Delivered the opinion of the Court. Twenty years after the death of his girlfriend, defendant was indicted for her murder. At trial, the State presented expert testimony related to battered women and battered woman's syndrome to convince the jury that the victim's dying declaration exonerating defendant was not credible. The jury found defendant guilty of murder. On appeal, the Appellate Division reversed, finding error in the admission of testimony about battered women and battered woman's syndrome and plain error in the trial court's failure to give a limiting instruction on the use of such testimony. The panel, however, found no due process violation based on the twenty-year pre-indictment delay. We granted the State's petition for certification and defendant's cross-petition. We now reverse the judgment of the Appellate Division and reinstate the jury verdict.

We conclude that the trial court properly admitted expert testimony concerning the common characteristics of battered women and battered woman's syndrome, and that the failure of the trial court to give a limiting instruction on the use of the expert's testimony was harmless error. We agree with the courts below that the twenty-year delay between the date of the crime and the date defendant was indicted did not violate defendant's due process rights. We remand to correct the sentence.

I.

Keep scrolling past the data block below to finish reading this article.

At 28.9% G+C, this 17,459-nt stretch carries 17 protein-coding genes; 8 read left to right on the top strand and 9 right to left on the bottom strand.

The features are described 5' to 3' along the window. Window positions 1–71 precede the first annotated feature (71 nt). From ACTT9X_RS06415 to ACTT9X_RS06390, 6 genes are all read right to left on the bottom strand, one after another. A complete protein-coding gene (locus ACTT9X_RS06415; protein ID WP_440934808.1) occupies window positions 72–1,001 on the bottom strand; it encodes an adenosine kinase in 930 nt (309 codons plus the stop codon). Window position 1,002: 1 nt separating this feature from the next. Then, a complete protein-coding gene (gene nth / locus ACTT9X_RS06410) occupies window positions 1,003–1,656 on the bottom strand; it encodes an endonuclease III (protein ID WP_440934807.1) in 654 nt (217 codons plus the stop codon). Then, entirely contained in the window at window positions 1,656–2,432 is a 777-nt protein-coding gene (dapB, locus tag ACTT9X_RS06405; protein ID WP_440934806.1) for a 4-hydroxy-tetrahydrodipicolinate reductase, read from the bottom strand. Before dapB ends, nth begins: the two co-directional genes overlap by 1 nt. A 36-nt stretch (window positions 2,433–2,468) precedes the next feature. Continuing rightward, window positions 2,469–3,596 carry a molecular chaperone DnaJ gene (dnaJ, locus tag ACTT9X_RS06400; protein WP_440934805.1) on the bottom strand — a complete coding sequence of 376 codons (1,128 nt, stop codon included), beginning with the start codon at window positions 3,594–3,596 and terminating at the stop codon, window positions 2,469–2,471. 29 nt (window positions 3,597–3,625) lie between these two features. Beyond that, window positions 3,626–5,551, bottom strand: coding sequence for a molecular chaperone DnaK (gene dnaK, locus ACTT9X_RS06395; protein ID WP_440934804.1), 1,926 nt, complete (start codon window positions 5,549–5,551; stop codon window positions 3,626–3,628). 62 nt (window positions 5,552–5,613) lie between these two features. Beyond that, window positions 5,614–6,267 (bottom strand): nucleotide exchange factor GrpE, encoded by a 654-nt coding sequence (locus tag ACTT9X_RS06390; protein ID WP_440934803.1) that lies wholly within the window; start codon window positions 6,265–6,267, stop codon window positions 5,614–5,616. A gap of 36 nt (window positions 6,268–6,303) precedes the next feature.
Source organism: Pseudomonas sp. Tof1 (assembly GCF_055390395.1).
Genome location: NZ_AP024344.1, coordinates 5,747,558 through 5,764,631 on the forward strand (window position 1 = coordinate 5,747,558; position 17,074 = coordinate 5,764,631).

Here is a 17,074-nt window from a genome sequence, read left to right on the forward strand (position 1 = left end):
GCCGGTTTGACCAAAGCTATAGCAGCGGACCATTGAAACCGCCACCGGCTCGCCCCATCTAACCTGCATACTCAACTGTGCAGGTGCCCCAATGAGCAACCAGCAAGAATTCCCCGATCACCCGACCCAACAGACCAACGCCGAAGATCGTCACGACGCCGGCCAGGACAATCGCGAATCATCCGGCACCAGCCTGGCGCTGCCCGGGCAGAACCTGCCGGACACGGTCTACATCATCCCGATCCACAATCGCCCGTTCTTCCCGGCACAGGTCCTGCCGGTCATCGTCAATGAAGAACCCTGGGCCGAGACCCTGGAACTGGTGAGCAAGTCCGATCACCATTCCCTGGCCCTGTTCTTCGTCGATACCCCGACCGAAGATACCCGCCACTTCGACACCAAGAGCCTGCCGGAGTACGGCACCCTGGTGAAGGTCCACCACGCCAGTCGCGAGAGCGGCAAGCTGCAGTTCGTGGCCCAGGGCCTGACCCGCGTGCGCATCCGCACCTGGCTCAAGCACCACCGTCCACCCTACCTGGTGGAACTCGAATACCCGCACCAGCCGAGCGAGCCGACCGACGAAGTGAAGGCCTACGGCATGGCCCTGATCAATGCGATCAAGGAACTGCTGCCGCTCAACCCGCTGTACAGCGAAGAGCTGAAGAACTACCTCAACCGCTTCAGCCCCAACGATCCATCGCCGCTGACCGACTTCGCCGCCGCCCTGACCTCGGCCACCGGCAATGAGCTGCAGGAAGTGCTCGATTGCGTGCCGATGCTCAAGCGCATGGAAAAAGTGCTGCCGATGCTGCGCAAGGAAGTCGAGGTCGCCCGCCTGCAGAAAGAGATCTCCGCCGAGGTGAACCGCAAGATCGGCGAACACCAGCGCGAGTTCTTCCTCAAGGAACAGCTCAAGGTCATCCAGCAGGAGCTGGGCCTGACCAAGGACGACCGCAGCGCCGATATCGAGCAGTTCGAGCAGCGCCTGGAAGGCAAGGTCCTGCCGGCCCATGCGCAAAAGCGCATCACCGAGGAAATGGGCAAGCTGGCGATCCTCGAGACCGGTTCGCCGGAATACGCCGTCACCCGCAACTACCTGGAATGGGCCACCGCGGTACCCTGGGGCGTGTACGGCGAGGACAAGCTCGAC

The State presented evidence at trial to show that on December 11, 1981, defendant lived with his girlfriend, Norma Williams, and her two sons, seven-year-old Jason and three-year-old Brian. That evening, defendant entered the home and told the two boys to go upstairs. The boys did so but stopped on the staircase and watched as defendant repeatedly struck their mother with a two-by-four with exposed nails until she was motionless. Defendant then picked her up and called the boys to accompany him to the hospital.

While leaving the driveway, defendant crashed his blue pickup truck through the gate to the garage. On the way to the hospital, defendant instructed Jason to tell the police that a red tow truck struck his mother, after which three men jumped out of the truck and beat her with sticks. Defendant threatened to kill Jason if he did not tell that story.

At the hospital, Williams was examined in the emergency room by Dr. Abrid. Williams was drowsy but conscious, her blood pressure was low, and she had alcohol on her breath. She had a cut over her eye, multiple bone swelling, and internal injuries. Dr. Abrid found no damage to the brain stem, and Williams's eye movements were normal. Dr. Abrid ordered oxygen and a blood transfusion for Williams.

The police were called to investigate. Patrolman Joseph Salvatore and his partner arrived at the hospital around 6:45 p.m. and tried to speak to Williams. After telling Salvatore she was struck by a car, Williams lost consciousness. Salvatore then located defendant and the boys in the waiting room and questioned them. Defendant told Salvatore that when he arrived home and found Williams bleeding and leaning against the gate to their home, he immediately drove her to the hospital. Jason told Salvatore that a red truck hit his mother and three men got out of the truck and beat her with sticks before leaving. Salvatore did not question Brian because of his youth.